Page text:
Sunday Salon – Today’s Books

Today’s Sunday Salon post is a bit brief. We’ve been away for the last two days, travelling to Scotland and back and I’m rather tired, and have only read for a short time today. I began reading The Shipping News a while back and picked that up again this morning. It’s one of the books that I’d put to one side after watching Atonement and deciding to re-read that book.

I need to refresh my memory of what I’d already read – I’m up to chapter 8. Quoyle, a journalist has taken his two daughters and aunt back to Newfoundland, where he was born, to pick up his life again after the death of his wife in a road accident. He has a job on the local newspaper reporting on car accidents and the shipping news and so far into my reading not much more has happened.

Quoyle who is not the most dynamic character, is a simple soul, easily manipulated by others. A “quoyle” is a coil of rope. The quotation heading chapter 1 adds “A Flemish flake is a spiral coil of one layer only. It is made on deck, so that it may be walked on if necessary”, which seems to describe Quoyle. The book won the Pulitzer Prize for Fiction in 1994 and it’s described on the back cover as “an irresistible comedy of hunan life and possibility.” I’m looking forward to reading more.

But I just had to carry on reading Toast, which I started on Friday, so The Shipping News has lost out again. I’m now over half-way through Toast, which is so good. Nigel Slater has a way of describing food, so that you can almost taste it and there is the additional pleasure of remembering all sorts of food and treats from my childhood – sweets like Refreshers, Love Hearts and Sherbet Fountains, crisps with salt in the separate little blue twist of waxed paper, drinks such as cream soda, pudding like rice pudding, and Heinz Sponge Puddings that you steamed in the tin – I could go on and on. Interspersed with his descriptions of food are his memories of his childhood, becoming increasingly poignant as I read further on. I’m sure I’ll be sad when I’ve finished this book.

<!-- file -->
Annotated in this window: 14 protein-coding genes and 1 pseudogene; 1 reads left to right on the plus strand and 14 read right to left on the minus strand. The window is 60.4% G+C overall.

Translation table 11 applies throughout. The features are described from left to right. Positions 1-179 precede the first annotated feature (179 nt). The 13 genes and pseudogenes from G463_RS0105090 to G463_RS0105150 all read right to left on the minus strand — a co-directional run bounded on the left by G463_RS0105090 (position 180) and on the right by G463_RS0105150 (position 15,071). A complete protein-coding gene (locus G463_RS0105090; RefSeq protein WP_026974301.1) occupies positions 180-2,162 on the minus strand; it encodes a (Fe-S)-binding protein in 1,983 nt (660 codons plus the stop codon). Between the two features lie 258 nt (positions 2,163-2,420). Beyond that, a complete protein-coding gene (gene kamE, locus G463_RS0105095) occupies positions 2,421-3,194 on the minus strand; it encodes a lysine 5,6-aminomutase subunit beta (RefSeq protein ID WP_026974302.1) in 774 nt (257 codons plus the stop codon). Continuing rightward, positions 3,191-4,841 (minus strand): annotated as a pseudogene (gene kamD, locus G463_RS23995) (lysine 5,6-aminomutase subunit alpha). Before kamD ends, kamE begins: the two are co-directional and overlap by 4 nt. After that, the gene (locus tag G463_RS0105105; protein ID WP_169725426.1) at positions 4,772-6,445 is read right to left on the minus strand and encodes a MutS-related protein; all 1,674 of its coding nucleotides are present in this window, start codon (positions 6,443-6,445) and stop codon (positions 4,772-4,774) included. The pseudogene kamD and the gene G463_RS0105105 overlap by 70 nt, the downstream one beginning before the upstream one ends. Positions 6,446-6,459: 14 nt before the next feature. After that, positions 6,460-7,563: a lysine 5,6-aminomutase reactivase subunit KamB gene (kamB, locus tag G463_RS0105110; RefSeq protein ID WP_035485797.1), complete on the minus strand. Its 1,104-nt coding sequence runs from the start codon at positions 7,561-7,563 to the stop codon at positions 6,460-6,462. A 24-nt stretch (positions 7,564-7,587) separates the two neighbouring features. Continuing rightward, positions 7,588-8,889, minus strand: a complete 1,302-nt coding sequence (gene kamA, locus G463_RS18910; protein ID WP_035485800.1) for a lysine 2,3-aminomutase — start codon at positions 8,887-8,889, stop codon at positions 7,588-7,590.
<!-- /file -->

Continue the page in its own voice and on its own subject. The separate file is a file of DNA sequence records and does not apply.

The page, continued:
10 thoughts on “Sunday Salon – Today’s Books

  1. I read The Shipping News and thought it was… okay. Then I saw the movie, which I liked so much that I went and reread the book — and loved it! I believe that’s the only time in my life I’ve ever known a movie to improve a book.


  2. “Toast” sounds like a fun read – although I’ve never heard of any of those foods, so it’s obviously for residents of the UK and not the States!


  3. Toast sound s a trip down memory lane . I remember Sherbert fountains and refreshers. Do you remember the Fry’s bars with 5 little boys faces? I can’t remember what it was called. I loved those.


  4. Julie and J Kaye, maybe I should watch film – The Shipping News? I’m not sure because so far I’m finding the book OK. It’s just that other books keep getting in the way and as I’ve written before I’m often disappointed with a film of a book I’ve enjoyed.

    Ravenous Reader, Toast is fun, but also a moving account of Nigel Slater’s childhood and adolescense and it is very British.

    Mog, it is a trip down memory lane, but I don’t remember the Fry’s bars with boys’ faces – there was a lovely bar – very slim with dark choclate on the outside with a lovely minty creamy filling, was that it? I don’t remember what that was called either.

    D – I hope you enjoy it too.


  5. Just the names Refreshers, Love Hearts and Sherbet Fountains bring back schooldays and sticky fingers … !

    PS: Your blog is looking very spruced-up and smart.


  6. Angela, I’d forgotten all about these sweets and reading the book took me right back to my schooldays too!

    The blog is thanks to my son’s help!


  7. I rather liked The Shipping News. Generally I’m not a fan of books that aren’t much more than character studies, but I ended up really liking Quoyle. At the beginning of the book though, I hated him. Though I kind of wonder about the blurb “picking up his life again” that was pasted in the back page. He seemed pretty worthless and so it wasn’t so much picking up his life again as doing the things he should have done in the first place.


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